Byrne: I’m calling from my home in New York. I’m here working on some projects. I did a Broadway run of a show that ended a couple months ago. It was a lot of fun to do. I was doing various versions of that show for a long time, like four years, and then eventually I just thought,  I need to move on and do something different. And then come up with some new stuff. When it was in rehearsals, it was all-encompassing. But once it gets going it’s just a job: You go to work at six o’clock and you’re done by ten and you have the whole day free. And then you’re home. So it wasn’t like everything stopped. But I certainly couldn’t tour. I couldn’t leave the city.

Teasdale: It’s kind of funny hearing you say you were anchored to one place and can’t tour. That must be quite different. That’s quite a unique thing doing the type of jobs that we do.

Byrne: That is really different being anchored like that. I like touring too! I like traveling around every once in a while; I take a bicycle and explore the different cities.

Teasdale: You take a bicycle on your tour bus?!

Byrne: Yup. I have a folding one. It’s larger than a Brompton but a little bit smaller than a full-size bike. And it folds up and fits in the luggage compartment of the tour bus.

Teasdale: That’s so nice!

Rhian and Hester, you regularly cover Talking Heads’ “Psycho Killer” in your live set. How did you land on that track in particular?

Teasdale: It was just a song that I’d grown up with my dad playing around the house. I think it’s a cool song that’s really fun. It’s an interesting song to take on as a woman. It always immediately hits differently when you take a song that’s written from a male perspective and then a woman sings it. It just sounds different. I think some of the best covers are the ones that somehow you will hear something different in them. That was quite an easy one for us to land on.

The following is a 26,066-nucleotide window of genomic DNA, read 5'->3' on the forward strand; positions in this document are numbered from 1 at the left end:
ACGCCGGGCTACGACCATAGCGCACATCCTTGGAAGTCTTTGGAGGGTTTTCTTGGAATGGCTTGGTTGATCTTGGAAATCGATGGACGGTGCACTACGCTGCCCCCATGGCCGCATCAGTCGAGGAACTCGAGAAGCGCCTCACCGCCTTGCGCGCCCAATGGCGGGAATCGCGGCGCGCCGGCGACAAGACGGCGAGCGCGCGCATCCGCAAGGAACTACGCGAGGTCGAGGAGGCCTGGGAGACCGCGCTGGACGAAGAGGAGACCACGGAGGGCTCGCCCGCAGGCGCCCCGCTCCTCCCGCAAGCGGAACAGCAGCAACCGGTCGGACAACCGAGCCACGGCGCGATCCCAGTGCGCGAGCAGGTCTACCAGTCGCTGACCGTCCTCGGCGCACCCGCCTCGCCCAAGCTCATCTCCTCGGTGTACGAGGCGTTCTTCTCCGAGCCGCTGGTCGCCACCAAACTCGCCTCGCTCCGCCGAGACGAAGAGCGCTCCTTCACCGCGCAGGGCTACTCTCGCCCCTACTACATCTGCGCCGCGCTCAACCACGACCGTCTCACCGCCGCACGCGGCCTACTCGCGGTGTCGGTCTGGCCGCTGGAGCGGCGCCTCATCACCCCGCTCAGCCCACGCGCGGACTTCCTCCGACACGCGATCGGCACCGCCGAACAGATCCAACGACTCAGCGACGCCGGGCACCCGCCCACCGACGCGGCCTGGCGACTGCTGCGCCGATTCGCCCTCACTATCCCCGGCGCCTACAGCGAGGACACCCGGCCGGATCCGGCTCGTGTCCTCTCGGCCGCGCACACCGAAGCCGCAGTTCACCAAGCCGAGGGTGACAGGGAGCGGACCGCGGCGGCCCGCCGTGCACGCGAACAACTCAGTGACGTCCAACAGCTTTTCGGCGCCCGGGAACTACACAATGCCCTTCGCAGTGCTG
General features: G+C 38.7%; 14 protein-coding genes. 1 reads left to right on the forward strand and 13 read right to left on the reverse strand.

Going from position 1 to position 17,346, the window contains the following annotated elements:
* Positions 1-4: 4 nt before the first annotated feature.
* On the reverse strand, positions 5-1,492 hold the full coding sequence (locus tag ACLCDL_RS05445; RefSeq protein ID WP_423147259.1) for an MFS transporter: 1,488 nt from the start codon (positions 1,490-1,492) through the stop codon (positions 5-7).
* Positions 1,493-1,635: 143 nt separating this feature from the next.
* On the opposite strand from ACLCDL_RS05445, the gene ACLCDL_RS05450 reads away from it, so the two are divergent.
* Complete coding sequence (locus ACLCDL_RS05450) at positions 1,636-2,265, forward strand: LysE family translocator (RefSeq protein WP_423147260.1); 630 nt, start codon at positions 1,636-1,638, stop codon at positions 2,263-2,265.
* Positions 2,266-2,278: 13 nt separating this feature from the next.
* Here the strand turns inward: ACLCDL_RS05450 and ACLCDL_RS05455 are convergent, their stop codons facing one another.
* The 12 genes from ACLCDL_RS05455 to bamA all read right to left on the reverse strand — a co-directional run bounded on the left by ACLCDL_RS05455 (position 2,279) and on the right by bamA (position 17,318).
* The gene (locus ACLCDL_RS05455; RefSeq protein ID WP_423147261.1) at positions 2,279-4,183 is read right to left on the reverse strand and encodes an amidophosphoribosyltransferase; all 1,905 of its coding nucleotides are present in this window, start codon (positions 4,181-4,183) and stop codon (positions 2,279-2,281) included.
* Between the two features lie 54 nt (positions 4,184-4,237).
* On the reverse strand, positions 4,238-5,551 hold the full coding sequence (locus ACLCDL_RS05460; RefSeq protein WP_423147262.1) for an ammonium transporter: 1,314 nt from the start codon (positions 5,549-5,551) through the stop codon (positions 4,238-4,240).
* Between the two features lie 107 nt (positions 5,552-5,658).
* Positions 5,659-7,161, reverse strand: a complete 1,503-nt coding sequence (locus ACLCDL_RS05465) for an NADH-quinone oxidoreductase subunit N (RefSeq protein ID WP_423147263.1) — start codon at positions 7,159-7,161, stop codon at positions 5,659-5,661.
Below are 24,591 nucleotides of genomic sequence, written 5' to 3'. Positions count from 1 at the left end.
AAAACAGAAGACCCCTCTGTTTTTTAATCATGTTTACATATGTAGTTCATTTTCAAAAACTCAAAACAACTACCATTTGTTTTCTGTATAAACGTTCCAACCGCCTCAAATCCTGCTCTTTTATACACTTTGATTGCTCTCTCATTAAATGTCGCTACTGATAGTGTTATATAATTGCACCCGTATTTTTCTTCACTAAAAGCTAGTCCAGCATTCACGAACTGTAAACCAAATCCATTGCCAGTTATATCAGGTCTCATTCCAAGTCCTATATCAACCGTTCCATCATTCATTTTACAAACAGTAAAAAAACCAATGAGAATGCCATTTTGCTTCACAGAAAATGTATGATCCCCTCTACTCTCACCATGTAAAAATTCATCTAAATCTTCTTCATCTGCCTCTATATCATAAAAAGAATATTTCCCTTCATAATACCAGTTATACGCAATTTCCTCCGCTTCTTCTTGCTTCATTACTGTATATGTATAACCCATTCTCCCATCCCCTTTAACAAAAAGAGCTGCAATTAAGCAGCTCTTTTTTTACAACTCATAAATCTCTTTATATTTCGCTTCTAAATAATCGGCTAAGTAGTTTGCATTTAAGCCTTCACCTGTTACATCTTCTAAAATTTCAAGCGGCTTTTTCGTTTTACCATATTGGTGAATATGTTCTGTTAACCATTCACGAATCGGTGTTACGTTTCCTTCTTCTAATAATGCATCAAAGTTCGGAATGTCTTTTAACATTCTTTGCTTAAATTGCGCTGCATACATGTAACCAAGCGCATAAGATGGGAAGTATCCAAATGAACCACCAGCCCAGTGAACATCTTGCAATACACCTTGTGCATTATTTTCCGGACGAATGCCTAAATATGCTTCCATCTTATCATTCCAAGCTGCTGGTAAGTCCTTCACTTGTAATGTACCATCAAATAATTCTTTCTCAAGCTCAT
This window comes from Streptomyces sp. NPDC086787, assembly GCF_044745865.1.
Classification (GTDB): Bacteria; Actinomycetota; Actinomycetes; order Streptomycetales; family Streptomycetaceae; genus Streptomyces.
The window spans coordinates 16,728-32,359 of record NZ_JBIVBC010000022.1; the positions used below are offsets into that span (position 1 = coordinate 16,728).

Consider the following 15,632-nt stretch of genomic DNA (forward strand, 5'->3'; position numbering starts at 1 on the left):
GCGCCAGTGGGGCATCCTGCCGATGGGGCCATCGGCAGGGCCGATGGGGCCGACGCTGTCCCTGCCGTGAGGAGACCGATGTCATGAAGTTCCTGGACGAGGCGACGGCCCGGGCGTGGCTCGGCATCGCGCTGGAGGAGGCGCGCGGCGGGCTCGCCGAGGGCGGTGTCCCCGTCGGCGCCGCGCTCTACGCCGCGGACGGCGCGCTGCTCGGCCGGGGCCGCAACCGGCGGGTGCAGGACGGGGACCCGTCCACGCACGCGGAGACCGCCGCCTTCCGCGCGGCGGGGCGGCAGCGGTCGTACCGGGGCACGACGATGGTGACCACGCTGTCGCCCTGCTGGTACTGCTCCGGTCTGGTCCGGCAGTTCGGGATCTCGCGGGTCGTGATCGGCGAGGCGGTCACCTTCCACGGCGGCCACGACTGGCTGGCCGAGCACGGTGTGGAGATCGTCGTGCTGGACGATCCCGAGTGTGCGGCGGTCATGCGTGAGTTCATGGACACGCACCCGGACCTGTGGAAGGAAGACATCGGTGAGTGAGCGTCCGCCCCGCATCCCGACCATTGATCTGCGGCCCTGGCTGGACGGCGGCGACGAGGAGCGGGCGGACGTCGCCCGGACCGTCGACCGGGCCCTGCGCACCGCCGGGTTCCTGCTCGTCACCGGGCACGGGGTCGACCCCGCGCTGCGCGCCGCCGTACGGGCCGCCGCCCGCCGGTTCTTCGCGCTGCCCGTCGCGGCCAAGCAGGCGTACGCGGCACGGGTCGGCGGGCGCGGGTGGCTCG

Byrne: I don’t [perform “Psycho Killer”] very often now. It was the first song I wrote and I kind of did it just to see if I could write a song. And I discovered, Oh yes, I can! And then I started immediately writing songs that were different than that. Even though that one was very popular. I remember I thought, I wanted to write about this dramatic subject in a non-dramatic way. I wanted to write from inside this person’s head. It was not going to be a slasher movie. It was going to be a little bit calmer than that. At least that’s what I was thinking. I originally wanted it to be more of a folk song. We did a version with cellos and acoustic guitars and things like that and that was the way I imagined it should be — this folk song as opposed to a rock song. But that version wasn’t so popular. [Laughs.]

Wet Leg began in the Isle of Wight, which is very rural. Have you two enjoyed traveling around to more cosmopolitan areas?

Chambers: I suppose we’re used to it now.

Teasdale: Also, we’re so busy it’s kind of like off the flight, into the dressing room, back to the hotel. Honestly, we could be anywhere all the time.